Arthur C. Thomas Restaurateur


Services for Arthur C. Thomas, a Greek immigrant and retired restaurateur, will be held at noon today in the Chapel of the Holy Resurrection, at the Greek Orthodox Cemetery on Windsor Mill Road in Woodlawn.

A resident of Towson, Mr. Thomas died Friday at Mercy Hospital after a short illness. He would have turned 100 this month.

He first came to the United States from Greece as a 19-year-old but returned home to serve as a sergeant in the Greek army during the Balkan Wars.

After four years, he returned to the United States and settled in Springfield, Mass. In 1918, he entered the U.S. Army, serving as an artilleryman in France during World War I. He spent three years in a convalescent hospital in New York, recovering from the effects of chemical warfare.

On returning to Springfield, he learned the restaurant business. He started as a busboy, became a waiter and then opened his own hot dog and hamburger stand.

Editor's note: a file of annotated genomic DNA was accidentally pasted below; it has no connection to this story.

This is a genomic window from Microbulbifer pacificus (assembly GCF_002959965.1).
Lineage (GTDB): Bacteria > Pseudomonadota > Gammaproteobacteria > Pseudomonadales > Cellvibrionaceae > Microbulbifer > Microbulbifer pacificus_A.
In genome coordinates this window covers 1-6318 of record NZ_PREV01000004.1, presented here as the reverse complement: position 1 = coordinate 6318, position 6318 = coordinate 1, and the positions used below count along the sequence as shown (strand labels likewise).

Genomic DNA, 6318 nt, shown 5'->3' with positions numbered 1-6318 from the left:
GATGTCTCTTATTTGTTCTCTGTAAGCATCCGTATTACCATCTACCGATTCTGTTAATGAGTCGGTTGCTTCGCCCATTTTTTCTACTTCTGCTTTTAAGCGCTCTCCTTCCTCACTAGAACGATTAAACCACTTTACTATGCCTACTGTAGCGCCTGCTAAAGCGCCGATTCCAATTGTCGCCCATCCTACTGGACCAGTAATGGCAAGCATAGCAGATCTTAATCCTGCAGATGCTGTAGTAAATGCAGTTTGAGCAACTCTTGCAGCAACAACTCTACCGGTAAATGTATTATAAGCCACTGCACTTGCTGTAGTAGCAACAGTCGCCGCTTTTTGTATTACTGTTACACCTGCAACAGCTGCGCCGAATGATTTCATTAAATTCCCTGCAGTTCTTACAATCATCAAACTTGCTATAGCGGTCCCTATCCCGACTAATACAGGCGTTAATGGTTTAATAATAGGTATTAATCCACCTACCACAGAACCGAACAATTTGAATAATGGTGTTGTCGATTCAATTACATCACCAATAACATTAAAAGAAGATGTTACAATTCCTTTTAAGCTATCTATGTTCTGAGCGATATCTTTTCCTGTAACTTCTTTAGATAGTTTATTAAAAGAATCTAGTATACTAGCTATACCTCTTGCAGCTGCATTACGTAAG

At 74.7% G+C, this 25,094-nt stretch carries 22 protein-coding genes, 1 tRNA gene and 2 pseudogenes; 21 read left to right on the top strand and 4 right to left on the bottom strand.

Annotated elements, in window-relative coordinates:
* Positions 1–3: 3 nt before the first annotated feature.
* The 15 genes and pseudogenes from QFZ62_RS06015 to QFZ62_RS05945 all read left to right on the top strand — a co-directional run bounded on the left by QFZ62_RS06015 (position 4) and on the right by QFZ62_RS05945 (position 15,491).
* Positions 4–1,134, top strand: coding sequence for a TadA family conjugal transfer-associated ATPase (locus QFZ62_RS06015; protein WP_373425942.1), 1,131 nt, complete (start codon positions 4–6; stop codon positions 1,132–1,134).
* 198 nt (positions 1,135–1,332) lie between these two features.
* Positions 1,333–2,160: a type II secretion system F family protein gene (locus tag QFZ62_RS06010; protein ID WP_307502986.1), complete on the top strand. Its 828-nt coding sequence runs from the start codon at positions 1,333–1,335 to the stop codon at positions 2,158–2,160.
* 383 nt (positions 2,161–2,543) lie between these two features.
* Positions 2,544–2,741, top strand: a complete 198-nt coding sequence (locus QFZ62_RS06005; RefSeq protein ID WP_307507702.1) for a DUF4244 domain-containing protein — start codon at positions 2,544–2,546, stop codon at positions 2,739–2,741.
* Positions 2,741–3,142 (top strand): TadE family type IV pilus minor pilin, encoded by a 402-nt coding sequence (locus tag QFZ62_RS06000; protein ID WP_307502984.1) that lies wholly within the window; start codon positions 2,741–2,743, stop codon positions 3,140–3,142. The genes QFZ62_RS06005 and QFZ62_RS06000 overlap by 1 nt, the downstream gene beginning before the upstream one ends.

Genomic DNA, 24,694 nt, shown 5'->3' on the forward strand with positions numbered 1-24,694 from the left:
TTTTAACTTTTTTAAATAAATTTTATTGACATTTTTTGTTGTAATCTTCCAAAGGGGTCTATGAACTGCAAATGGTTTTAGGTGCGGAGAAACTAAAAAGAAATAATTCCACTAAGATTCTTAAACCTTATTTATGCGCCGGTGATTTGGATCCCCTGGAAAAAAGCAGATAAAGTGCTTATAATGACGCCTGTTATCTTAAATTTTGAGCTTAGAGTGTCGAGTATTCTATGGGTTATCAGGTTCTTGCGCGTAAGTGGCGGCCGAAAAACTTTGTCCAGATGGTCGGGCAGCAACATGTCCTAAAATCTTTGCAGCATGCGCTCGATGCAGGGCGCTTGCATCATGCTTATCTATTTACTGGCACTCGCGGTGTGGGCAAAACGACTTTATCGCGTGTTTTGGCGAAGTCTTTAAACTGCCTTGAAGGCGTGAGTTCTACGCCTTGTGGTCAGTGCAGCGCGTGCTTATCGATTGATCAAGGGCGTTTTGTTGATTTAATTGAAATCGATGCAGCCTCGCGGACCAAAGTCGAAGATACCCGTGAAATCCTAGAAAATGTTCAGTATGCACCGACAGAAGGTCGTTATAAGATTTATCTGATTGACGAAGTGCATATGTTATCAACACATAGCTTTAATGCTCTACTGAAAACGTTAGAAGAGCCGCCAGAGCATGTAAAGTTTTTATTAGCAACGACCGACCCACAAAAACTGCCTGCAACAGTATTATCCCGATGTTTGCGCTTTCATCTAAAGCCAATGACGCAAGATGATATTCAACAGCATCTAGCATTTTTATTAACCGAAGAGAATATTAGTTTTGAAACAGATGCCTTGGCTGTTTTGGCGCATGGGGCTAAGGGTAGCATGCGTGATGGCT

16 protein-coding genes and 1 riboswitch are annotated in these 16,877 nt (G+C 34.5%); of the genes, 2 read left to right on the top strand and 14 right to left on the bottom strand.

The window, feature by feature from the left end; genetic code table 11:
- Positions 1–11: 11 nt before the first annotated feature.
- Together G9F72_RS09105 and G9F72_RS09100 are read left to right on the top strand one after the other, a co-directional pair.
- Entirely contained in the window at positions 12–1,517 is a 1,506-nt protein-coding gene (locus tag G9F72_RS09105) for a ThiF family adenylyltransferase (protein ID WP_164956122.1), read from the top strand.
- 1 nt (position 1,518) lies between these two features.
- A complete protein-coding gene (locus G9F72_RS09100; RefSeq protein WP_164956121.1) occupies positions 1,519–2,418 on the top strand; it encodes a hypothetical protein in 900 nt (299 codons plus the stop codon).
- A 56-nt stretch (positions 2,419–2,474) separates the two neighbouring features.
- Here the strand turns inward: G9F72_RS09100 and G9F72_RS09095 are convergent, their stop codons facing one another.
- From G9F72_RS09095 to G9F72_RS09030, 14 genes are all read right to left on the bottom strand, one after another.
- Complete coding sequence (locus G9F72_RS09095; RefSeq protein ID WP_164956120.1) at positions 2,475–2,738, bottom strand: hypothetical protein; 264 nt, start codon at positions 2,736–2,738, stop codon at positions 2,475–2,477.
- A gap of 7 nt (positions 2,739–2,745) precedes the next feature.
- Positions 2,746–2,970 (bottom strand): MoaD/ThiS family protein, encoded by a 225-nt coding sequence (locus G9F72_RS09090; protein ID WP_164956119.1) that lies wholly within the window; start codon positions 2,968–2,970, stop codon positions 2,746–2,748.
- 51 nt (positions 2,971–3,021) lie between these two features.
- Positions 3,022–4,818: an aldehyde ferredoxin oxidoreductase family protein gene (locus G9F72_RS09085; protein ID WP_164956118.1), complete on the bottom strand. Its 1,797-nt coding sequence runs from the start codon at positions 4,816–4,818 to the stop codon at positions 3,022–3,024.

He moved to Baltimore in 1951, leasing the dining room at the Marylander Apartments. He later opened the Beehive Restaurant downtown on Lexington Street. After eight years, he sold the business and retired.

Mr. Thomas was a member of the Greek Orthodox Cathedral of the Annunciation and president of the Worthington chapter of the Order of the American Hellenic Progressive Association.

He is survived by his wife, Rita Raverta Thomas; a daughter, Helen P. George of Towson; three grandchildren; three great-grandchildren; and numerous nieces and nephews.

The family suggests that contributions be made to the Greek Orthodox Cathedral of the Annunciation.

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